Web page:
Also known widely as Metta meditation, this practice focuses on directing positive energy to our loved ones. It is a method by which to practice and develop our compassion and understanding of the people in our lives and our relationships with them. As we breathe in we embrace our love for ourselves and as we breathe out we direct that unconditional love, compassion and warmth to people we know. It may be that you wish to repair a broken friendship or feel some negativity between yourself and another, this is a method by which we can release any bad feelings and send loving thoughts instead.
This is one of the best ways, I personally find, to approach meditation to begin with. There are so many apps and online outlets available offering all types of guided meditations. You may be looking for a general meditation or something more specific, to help with sleep for example. Do some research online and choose the one that sounds right for you. Try out a few and you’ll soon develop your personal requirements and preferences. It is important that you relate to and enjoy the guided speaker’s voice and attitude – that it suits your own. Once you have chosen a platform, incorporate the practice into your daily routine and apply the same approach and techniques as with the mindful meditation.
This practice includes guided movement techniques such as yoga, tai chi and some other forms of martial arts. You can even try it walking. It works well for those who struggle to sit still. The movements are designed to coordinate with the meditation techniques involved. During any yoga or tai chi move or position, for example, focus your awareness on your breathing and each physical sensation you experience during the practice. If your mind begins to wander bring it back to these focal points one more. This is best practised within a guided class with a qualified teacher, but once you gain experience you’ll be able to practice at home.
This is where we tune in to our higher powers, relating to self as well as your personal god or belief system and work on achieving a deeper connection. This can be a silent meditation practice, or you may want to involve a prayer or personal words relating to your chosen spiritual direction. Repeat affirmations if you prefer and surrender to your faith and trust. This form of meditation, as with most, requires a peaceful, calm and comfortable surrounding.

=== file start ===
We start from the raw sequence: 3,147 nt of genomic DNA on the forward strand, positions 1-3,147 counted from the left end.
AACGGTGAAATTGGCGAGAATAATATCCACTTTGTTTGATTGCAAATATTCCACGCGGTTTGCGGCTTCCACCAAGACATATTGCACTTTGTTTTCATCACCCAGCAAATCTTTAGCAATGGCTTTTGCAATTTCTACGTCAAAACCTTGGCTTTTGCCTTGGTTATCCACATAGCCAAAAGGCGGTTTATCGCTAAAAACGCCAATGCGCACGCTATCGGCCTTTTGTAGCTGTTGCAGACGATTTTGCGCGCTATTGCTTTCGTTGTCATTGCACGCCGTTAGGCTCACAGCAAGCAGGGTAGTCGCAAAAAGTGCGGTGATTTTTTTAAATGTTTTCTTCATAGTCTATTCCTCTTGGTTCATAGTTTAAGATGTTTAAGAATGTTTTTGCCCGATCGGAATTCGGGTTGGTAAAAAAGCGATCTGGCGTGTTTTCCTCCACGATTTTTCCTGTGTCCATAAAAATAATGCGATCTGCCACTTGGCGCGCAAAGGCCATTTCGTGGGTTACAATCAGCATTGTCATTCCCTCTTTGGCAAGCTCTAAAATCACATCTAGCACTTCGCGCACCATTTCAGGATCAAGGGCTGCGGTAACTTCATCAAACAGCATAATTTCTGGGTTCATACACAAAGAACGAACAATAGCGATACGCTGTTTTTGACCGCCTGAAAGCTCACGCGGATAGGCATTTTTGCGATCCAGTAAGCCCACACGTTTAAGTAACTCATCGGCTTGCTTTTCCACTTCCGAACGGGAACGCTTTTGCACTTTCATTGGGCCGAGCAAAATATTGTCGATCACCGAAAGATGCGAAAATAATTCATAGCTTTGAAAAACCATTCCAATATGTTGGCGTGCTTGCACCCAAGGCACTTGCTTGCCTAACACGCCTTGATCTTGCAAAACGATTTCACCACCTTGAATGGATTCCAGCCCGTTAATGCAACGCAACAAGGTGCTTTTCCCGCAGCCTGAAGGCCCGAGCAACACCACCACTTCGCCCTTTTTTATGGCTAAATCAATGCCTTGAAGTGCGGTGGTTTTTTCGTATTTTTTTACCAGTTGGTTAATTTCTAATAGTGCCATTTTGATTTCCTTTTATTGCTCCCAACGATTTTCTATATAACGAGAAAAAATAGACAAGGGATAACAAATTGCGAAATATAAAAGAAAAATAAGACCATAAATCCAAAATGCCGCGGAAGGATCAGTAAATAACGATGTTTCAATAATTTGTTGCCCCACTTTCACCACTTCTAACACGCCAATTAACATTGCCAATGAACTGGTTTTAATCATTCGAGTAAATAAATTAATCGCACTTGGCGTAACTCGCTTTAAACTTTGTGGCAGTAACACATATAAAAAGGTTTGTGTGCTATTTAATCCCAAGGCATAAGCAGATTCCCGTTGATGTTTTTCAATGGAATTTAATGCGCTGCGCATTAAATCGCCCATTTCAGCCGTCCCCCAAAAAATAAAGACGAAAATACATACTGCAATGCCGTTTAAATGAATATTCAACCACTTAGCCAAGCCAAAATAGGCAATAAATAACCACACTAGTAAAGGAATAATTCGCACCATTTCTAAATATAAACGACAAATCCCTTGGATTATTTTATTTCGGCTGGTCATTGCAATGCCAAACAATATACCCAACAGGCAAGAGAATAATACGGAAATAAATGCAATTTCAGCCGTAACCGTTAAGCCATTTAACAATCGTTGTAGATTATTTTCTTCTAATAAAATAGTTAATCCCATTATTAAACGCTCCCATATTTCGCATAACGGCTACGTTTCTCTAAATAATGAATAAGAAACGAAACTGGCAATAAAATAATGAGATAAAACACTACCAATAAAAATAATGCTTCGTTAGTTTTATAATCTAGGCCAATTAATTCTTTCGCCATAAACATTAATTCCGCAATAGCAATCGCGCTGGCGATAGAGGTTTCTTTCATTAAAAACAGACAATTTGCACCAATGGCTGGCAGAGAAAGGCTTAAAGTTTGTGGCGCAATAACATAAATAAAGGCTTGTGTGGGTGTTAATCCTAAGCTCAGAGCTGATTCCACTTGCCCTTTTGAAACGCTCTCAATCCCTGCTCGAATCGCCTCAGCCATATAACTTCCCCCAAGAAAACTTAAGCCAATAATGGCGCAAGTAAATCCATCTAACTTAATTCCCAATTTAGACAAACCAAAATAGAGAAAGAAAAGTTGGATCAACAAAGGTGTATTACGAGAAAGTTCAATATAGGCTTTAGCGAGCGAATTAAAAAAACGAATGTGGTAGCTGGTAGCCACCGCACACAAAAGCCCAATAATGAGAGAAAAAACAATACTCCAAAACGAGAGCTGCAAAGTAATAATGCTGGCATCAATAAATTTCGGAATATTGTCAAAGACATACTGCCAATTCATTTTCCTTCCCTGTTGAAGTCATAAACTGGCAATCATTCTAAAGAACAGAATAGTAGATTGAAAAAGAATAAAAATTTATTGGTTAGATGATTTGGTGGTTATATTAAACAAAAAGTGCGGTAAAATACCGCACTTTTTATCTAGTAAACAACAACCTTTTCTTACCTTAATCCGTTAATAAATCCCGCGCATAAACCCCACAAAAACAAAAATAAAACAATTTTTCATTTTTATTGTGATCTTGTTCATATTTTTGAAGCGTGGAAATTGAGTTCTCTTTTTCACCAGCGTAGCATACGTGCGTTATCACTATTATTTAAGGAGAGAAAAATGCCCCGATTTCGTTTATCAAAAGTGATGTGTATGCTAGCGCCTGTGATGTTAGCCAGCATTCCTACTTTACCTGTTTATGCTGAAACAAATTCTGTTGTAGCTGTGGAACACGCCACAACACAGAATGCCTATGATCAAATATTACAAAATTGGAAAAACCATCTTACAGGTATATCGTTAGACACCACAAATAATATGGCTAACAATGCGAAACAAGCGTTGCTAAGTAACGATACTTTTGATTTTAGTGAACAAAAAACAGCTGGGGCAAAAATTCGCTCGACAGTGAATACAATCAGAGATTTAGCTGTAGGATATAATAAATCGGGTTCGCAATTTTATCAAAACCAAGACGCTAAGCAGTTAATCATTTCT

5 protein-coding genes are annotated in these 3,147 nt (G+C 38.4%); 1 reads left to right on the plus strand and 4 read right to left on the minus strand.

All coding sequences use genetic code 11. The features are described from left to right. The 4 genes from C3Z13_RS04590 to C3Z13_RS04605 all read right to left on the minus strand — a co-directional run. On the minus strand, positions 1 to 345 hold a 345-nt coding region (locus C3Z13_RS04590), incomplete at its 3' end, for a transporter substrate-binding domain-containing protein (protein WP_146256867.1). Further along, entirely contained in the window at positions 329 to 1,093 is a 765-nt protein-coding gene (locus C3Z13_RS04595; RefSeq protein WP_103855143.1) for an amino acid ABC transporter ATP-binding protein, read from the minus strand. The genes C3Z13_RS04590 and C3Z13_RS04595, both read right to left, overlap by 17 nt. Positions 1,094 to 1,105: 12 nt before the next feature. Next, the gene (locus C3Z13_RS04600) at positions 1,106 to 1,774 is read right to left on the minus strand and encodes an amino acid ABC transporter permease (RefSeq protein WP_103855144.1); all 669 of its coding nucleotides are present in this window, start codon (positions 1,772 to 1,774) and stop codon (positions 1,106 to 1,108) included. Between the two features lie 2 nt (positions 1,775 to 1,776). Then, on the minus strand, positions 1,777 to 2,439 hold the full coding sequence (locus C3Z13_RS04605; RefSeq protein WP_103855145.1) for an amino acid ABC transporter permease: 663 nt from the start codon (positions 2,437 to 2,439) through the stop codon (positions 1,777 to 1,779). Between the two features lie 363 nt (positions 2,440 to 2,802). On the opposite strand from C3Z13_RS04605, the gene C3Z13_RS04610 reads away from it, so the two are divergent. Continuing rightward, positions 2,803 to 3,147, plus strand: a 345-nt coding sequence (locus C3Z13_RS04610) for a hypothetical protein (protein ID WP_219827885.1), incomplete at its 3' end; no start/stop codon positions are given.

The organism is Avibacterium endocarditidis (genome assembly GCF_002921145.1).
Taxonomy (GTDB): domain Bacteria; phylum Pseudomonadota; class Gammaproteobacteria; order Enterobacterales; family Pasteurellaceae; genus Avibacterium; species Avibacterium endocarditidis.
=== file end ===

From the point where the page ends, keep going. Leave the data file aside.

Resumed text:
I find that mantra meditation is a great practice for those who don’t enjoy the guided meditations as much but do require a focal point in order to be able to delve into the meditative state itself. Repetition of a string of meaningful words, which have relevance to the purpose of the meditation itself, for example if you wish to start the day with energy and focus to be ready for a big day at work, your mantra would reflect this need and help prepare you for it. If you want to focus on being kinder and more compassionate to others, your mantra would reflect this. This repetition eventually becomes somewhat automatic during the practice, allowing the words themselves to seep into our consciousness, and for us to really connect with them and their purpose. You can look up specific mantras online or simply develop your own.
One of the great things about the practice of meditation is that you can generally practice it pretty much anywhere. Though if you do bring this into your daily life it is highly beneficial to dedicate a specific area of your home to it. Furnish this space for comfort with gentle aromas that relax or even invigorate you; home diffusers, aromatic candles, flowers, etc. A plant helps to balance the atmosphere too, and an open window if the noise from outside isn’t too disturbing. The main purpose is to focus our awareness inward, so the less distraction the better.
Practising regularly, whichever technique you decide to try, is imperative for the true nature of meditation to take effect. The most important advice I can give you is to realise that you are never doing it wrong, this is a personal journey which you embark on in your own way, you will eventually find that your attention is redirected in the way you are aiming for and you’ll achieve positive and rewarding results.
Good luck and namaste.